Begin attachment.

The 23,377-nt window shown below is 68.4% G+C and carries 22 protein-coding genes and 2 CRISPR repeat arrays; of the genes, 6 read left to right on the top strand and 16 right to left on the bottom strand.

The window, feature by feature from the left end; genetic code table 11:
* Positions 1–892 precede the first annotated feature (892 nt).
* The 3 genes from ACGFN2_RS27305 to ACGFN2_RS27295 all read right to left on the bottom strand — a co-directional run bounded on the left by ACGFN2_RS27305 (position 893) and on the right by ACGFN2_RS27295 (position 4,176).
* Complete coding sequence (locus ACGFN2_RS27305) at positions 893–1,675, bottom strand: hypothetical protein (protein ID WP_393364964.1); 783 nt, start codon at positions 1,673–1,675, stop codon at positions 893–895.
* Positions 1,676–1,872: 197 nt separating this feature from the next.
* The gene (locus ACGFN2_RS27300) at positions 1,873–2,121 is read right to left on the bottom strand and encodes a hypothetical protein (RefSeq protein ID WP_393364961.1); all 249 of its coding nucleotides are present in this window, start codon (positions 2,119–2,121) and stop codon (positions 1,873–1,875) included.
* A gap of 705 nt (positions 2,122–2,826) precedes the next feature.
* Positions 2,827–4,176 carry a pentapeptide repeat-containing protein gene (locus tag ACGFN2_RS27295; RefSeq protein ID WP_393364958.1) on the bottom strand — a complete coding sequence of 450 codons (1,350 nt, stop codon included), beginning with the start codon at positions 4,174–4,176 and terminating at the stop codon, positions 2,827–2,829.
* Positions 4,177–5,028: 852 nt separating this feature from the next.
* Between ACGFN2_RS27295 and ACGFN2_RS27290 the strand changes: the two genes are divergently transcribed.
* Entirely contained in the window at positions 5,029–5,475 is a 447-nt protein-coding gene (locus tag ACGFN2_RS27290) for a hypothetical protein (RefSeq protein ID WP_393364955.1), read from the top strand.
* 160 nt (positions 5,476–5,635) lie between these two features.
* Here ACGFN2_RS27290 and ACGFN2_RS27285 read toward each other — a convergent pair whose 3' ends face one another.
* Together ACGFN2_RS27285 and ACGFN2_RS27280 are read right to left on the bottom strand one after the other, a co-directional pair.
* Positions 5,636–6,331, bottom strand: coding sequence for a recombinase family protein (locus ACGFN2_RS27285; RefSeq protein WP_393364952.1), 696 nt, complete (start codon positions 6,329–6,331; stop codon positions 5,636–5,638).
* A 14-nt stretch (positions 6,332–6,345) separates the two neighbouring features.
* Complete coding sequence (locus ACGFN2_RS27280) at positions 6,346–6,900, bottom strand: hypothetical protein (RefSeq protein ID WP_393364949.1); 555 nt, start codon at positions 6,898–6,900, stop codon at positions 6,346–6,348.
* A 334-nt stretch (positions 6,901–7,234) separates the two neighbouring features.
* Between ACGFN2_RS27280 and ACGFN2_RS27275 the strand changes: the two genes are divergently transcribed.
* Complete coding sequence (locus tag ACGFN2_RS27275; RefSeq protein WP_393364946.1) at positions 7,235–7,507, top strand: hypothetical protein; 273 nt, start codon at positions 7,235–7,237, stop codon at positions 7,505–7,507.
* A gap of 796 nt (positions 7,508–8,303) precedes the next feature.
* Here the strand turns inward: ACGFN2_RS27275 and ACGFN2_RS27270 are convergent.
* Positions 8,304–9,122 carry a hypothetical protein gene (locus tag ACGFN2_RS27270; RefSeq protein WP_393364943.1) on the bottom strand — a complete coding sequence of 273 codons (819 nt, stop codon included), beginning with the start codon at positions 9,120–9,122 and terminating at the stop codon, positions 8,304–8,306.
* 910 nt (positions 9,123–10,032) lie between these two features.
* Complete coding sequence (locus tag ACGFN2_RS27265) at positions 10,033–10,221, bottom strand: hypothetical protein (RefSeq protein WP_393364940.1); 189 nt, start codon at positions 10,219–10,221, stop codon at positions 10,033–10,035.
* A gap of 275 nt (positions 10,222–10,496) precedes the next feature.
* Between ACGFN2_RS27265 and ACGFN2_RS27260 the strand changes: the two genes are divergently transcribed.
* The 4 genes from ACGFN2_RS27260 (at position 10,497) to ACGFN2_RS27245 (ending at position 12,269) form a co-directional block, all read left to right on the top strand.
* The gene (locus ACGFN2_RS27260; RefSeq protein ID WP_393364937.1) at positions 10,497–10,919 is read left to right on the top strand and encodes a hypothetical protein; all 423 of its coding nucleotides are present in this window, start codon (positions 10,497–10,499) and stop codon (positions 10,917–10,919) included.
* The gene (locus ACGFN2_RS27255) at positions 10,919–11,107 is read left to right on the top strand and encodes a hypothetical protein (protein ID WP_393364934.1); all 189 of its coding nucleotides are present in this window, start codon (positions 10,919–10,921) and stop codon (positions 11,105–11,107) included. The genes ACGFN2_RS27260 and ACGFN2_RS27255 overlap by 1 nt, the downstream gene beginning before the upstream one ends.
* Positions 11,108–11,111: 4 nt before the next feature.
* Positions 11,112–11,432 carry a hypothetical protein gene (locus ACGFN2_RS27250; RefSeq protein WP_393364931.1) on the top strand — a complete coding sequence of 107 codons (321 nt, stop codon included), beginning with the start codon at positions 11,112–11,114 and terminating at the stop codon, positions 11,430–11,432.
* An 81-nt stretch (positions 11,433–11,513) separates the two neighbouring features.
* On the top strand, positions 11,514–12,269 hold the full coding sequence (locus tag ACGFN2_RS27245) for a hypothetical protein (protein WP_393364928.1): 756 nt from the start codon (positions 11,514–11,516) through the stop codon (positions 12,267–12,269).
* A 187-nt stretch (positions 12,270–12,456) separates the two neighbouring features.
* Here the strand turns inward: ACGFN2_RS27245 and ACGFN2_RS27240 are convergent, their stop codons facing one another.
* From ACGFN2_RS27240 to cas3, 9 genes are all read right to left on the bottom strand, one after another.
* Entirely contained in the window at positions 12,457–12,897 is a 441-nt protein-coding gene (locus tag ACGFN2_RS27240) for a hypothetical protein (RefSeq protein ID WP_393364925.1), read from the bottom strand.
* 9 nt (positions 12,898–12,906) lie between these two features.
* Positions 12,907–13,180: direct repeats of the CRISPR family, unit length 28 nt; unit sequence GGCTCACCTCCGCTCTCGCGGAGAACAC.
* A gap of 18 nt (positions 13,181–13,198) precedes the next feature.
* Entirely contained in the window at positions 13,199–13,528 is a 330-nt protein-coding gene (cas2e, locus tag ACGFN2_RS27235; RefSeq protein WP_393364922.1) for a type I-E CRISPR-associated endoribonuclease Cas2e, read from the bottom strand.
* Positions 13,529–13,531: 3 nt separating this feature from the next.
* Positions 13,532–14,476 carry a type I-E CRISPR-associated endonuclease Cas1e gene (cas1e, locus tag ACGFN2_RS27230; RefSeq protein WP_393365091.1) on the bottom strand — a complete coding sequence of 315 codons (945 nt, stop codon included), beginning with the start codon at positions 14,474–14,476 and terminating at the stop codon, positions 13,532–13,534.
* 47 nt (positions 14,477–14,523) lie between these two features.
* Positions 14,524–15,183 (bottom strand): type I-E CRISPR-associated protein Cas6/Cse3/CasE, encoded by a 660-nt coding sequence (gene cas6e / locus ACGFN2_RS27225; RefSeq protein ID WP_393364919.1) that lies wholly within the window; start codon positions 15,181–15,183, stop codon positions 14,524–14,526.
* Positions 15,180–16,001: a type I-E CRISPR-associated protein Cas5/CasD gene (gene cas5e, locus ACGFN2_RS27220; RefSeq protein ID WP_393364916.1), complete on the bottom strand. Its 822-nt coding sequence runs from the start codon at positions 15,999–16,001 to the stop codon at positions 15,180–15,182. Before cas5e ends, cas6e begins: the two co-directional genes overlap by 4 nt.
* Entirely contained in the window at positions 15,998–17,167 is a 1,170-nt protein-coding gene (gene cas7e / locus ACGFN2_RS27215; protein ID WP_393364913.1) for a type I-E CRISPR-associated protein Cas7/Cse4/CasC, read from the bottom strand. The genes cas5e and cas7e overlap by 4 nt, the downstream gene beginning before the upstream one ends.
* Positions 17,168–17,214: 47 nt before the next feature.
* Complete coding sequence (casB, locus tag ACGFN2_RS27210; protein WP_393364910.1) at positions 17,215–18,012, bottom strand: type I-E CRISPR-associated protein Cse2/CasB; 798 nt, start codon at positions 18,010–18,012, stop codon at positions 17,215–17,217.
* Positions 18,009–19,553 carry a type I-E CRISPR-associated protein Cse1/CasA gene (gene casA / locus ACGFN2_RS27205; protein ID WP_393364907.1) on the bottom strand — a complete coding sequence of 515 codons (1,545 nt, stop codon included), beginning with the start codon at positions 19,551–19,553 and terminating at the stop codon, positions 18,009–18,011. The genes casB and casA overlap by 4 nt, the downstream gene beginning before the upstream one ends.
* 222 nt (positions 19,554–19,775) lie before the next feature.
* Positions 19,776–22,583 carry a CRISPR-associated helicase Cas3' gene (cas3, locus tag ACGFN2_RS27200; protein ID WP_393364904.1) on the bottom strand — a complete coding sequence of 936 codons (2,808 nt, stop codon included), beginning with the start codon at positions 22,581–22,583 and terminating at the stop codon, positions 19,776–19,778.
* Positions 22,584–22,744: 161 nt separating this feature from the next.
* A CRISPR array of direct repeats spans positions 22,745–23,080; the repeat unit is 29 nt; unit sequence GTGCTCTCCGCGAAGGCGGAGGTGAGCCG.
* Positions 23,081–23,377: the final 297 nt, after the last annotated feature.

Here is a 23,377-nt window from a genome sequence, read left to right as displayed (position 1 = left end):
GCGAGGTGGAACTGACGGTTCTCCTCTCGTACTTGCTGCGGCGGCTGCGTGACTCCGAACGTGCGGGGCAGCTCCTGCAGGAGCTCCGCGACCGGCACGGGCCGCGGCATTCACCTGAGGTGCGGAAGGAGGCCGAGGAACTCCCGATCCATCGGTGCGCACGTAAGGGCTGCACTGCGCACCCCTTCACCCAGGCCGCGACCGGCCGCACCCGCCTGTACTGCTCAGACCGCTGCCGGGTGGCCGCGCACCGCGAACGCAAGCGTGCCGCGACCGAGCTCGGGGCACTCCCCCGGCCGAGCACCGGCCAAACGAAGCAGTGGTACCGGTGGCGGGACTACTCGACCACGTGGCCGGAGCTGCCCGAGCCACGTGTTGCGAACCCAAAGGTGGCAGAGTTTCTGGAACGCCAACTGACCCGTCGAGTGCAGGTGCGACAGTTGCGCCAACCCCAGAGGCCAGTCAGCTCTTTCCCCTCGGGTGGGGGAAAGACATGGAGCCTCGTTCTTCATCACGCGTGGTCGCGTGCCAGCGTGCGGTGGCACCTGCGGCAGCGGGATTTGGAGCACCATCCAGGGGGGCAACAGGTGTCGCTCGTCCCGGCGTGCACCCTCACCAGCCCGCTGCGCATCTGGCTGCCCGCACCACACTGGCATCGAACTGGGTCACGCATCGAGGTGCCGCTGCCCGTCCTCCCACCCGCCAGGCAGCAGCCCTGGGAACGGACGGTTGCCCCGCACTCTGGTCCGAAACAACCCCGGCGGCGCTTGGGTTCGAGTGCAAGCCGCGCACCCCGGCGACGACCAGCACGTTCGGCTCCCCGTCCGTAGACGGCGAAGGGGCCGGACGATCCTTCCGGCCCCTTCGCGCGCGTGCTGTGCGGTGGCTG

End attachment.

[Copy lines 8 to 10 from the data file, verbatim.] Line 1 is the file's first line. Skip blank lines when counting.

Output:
* A gap of 705 nt (positions 2,122–2,826) precedes the next feature.
* Positions 2,827–4,176 carry a pentapeptide repeat-containing protein gene (locus tag ACGFN2_RS27295; RefSeq protein ID WP_393364958.1) on the bottom strand — a complete coding sequence of 450 codons (1,350 nt, stop codon included), beginning with the start codon at positions 4,174–4,176 and terminating at the stop codon, positions 2,827–2,829.
* Positions 4,177–5,028: 852 nt separating this feature from the next.